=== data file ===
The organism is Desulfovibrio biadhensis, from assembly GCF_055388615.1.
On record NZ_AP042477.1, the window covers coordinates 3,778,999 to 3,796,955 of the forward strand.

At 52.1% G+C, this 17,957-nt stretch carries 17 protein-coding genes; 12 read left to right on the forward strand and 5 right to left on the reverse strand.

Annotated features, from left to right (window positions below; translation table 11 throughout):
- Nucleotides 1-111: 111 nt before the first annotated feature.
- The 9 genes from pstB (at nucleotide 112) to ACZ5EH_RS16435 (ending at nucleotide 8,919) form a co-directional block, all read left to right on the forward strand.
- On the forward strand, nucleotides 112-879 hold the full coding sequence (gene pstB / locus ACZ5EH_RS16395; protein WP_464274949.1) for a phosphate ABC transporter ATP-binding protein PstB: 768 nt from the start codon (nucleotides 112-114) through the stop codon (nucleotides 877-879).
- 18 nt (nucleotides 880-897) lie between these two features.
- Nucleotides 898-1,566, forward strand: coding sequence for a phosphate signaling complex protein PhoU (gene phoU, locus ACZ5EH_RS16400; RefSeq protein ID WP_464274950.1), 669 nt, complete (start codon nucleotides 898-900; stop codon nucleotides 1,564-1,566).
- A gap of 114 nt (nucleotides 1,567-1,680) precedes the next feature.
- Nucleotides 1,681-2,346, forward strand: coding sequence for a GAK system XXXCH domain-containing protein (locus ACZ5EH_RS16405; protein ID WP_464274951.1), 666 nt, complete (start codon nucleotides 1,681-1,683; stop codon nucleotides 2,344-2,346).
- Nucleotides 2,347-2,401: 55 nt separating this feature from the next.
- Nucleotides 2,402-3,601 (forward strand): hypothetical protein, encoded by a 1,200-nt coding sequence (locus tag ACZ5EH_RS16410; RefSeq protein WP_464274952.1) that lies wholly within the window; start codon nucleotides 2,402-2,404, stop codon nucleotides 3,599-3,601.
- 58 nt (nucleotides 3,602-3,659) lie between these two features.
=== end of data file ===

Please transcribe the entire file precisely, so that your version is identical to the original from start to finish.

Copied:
The organism is Desulfovibrio biadhensis, from assembly GCF_055388615.1.
On record NZ_AP042477.1, the window covers coordinates 3,778,999 to 3,796,955 of the forward strand.

At 52.1% G+C, this 17,957-nt stretch carries 17 protein-coding genes; 12 read left to right on the forward strand and 5 right to left on the reverse strand.

Annotated features, from left to right (window positions below; translation table 11 throughout):
- Nucleotides 1-111: 111 nt before the first annotated feature.
- The 9 genes from pstB (at nucleotide 112) to ACZ5EH_RS16435 (ending at nucleotide 8,919) form a co-directional block, all read left to right on the forward strand.
- On the forward strand, nucleotides 112-879 hold the full coding sequence (gene pstB / locus ACZ5EH_RS16395; protein WP_464274949.1) for a phosphate ABC transporter ATP-binding protein PstB: 768 nt from the start codon (nucleotides 112-114) through the stop codon (nucleotides 877-879).
- 18 nt (nucleotides 880-897) lie between these two features.
- Nucleotides 898-1,566, forward strand: coding sequence for a phosphate signaling complex protein PhoU (gene phoU, locus ACZ5EH_RS16400; RefSeq protein ID WP_464274950.1), 669 nt, complete (start codon nucleotides 898-900; stop codon nucleotides 1,564-1,566).
- A gap of 114 nt (nucleotides 1,567-1,680) precedes the next feature.
- Nucleotides 1,681-2,346, forward strand: coding sequence for a GAK system XXXCH domain-containing protein (locus ACZ5EH_RS16405; protein ID WP_464274951.1), 666 nt, complete (start codon nucleotides 1,681-1,683; stop codon nucleotides 2,344-2,346).
- Nucleotides 2,347-2,401: 55 nt separating this feature from the next.
- Nucleotides 2,402-3,601 (forward strand): hypothetical protein, encoded by a 1,200-nt coding sequence (locus tag ACZ5EH_RS16410; RefSeq protein WP_464274952.1) that lies wholly within the window; start codon nucleotides 2,402-2,404, stop codon nucleotides 3,599-3,601.
- 58 nt (nucleotides 3,602-3,659) lie between these two features.